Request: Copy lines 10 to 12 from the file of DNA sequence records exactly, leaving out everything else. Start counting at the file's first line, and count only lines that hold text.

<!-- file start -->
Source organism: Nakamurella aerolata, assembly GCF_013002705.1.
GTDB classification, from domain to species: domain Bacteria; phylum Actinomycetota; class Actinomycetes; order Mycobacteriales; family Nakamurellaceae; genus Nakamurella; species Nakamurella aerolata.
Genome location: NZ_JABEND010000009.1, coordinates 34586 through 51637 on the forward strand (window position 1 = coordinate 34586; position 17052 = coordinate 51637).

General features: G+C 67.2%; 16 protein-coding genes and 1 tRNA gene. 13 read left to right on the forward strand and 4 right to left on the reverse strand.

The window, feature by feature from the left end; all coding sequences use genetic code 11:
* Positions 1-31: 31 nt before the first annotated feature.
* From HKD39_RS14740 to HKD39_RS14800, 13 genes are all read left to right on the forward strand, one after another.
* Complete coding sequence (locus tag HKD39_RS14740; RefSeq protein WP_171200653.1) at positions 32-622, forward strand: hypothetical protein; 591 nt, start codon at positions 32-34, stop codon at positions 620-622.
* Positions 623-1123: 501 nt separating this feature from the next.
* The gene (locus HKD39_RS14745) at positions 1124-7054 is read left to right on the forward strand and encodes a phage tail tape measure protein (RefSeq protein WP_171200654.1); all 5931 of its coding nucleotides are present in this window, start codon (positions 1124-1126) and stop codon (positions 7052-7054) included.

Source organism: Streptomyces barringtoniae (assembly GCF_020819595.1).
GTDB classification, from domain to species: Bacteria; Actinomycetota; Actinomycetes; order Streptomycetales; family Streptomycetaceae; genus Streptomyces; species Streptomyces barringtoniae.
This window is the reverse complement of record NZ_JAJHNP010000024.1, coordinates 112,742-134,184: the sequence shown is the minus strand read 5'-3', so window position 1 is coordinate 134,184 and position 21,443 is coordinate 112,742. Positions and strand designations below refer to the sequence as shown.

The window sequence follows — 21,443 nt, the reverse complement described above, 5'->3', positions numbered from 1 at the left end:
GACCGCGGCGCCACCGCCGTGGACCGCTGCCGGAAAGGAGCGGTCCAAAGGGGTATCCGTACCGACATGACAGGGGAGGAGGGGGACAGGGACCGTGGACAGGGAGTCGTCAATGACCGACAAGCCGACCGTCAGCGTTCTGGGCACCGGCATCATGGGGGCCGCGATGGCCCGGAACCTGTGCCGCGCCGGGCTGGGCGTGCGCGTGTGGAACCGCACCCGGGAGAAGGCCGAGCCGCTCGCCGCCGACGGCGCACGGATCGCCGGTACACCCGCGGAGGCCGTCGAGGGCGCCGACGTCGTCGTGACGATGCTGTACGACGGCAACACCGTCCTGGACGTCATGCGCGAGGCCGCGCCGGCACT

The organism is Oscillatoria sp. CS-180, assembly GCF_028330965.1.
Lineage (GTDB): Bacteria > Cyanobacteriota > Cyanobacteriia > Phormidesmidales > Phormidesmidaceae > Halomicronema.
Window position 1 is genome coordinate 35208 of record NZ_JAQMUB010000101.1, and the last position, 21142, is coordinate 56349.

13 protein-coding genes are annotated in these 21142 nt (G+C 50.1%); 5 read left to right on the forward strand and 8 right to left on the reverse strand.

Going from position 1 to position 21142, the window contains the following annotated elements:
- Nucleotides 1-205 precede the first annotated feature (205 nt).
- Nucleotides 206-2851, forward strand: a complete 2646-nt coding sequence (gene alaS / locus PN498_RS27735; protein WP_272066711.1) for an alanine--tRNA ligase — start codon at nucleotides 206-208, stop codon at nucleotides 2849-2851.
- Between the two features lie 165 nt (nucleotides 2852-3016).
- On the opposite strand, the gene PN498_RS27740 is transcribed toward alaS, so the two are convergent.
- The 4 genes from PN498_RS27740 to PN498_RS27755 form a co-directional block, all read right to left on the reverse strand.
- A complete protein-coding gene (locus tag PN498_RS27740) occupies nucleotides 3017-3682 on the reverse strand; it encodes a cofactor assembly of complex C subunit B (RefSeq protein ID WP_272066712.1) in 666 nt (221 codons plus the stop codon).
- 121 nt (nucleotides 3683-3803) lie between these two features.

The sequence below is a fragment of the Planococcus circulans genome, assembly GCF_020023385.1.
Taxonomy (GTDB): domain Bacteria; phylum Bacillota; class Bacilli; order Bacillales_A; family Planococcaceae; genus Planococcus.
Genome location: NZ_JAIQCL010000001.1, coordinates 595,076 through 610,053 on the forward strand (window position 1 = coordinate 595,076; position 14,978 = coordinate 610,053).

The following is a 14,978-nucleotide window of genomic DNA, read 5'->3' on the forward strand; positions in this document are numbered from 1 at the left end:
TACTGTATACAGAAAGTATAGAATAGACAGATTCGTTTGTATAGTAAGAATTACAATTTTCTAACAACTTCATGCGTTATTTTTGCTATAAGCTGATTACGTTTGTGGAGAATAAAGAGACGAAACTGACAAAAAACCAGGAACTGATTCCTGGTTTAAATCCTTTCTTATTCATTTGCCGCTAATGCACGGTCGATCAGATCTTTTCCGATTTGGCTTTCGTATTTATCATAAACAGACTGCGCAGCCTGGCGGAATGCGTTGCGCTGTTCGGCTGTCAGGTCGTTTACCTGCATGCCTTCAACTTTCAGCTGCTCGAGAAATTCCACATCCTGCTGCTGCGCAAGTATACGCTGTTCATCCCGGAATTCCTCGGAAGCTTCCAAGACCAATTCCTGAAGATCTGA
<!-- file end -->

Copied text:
* The gene (locus HKD39_RS14745) at positions 1124-7054 is read left to right on the forward strand and encodes a phage tail tape measure protein (RefSeq protein WP_171200654.1); all 5931 of its coding nucleotides are present in this window, start codon (positions 1124-1126) and stop codon (positions 7052-7054) included.

Source organism: Streptomyces barringtoniae (assembly GCF_020819595.1).
GTDB classification, from domain to species: Bacteria; Actinomycetota; Actinomycetes; order Streptomycetales; family Streptomycetaceae; genus Streptomyces; species Streptomyces barringtoniae.